World Medical Association Urges Taiwan's Acceptance To The Who As An Observer
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The World Medical Association today repeated its call for Taiwan to be granted observer status at the World Health Organization.
In a statement in advance of next week's World Health Assembly in Geneva, the WMA Council, meeting in Divonne-les-Bains, France, called for an end to Taiwan's exclusion from WHO, citing the SARS outbreak as an example of where international co-operation was essential.
"SARS illustrates the importance of everyone being able to work with and receive support from WHO", said Dr Delon Human, Secretary General of the WMA.
"Taiwan is being affected by SARS and yet the concern at the moment is that the Taiwanese medical profession is excluded from the international medical community and from important international public health strategy networks".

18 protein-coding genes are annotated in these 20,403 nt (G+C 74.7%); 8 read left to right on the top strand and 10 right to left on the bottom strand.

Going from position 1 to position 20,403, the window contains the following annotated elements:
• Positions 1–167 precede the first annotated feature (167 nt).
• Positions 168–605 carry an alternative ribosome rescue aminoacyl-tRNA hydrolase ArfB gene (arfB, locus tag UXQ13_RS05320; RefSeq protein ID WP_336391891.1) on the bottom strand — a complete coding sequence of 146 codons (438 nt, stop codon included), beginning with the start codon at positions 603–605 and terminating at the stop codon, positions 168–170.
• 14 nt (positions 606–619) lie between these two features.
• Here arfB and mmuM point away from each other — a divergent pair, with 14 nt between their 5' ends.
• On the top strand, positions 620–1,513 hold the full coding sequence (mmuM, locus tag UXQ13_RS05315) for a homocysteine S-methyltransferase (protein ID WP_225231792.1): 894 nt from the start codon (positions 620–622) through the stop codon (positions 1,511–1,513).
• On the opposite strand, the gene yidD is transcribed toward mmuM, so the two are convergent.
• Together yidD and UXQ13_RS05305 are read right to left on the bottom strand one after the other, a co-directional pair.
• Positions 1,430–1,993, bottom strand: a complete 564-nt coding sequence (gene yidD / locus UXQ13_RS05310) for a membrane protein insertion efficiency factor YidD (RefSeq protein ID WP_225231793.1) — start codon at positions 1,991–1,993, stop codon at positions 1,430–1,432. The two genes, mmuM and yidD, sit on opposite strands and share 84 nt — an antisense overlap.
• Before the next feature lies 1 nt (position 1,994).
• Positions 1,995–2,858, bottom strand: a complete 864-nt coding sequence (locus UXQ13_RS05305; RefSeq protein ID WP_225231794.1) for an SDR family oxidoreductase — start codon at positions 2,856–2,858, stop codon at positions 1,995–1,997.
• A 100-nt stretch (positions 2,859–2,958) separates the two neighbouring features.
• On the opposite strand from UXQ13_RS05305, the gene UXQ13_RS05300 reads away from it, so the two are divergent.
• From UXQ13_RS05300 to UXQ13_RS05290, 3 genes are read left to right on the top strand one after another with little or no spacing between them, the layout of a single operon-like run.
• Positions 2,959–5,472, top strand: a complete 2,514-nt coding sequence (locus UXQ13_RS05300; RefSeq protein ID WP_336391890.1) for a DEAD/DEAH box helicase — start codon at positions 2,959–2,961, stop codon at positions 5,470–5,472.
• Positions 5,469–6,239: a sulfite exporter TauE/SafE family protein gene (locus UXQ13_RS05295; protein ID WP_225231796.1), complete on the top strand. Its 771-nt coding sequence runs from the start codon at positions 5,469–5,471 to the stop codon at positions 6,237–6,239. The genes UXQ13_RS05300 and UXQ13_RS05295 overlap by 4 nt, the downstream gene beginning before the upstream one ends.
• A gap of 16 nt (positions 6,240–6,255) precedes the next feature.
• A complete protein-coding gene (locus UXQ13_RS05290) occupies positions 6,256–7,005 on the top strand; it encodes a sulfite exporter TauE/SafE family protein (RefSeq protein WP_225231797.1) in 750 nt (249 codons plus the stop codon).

"We should do nothing to prevent WHO scientists from liaising with medical professionals in Taiwan and providing them with basic communication. And the way to do this is to allow Taiwan observer status at WHO".
The WMA agreed in 2001 to press for observer status for Taiwan, declaring that Taiwan's population of more than 20 million people should not be excluded from the work of WHO. The WMA made it clear it was not taking a stand as to the legal status of Taiwan.
Note to editors:
Taiwan's last application to gain observer status, in May 2002, was rejected. But it has recently been accepted as a member of the World Trade Organization, joining on 1 January 2002 as a "customs entity". Since it is not recognised by many countries as a sovereign state, it has also joined the Asia-Pacific Economic Co-operation Forum as an "economy", the Olympic movement as a "sports organisation" and an international convention on fishing as a "fishing entity".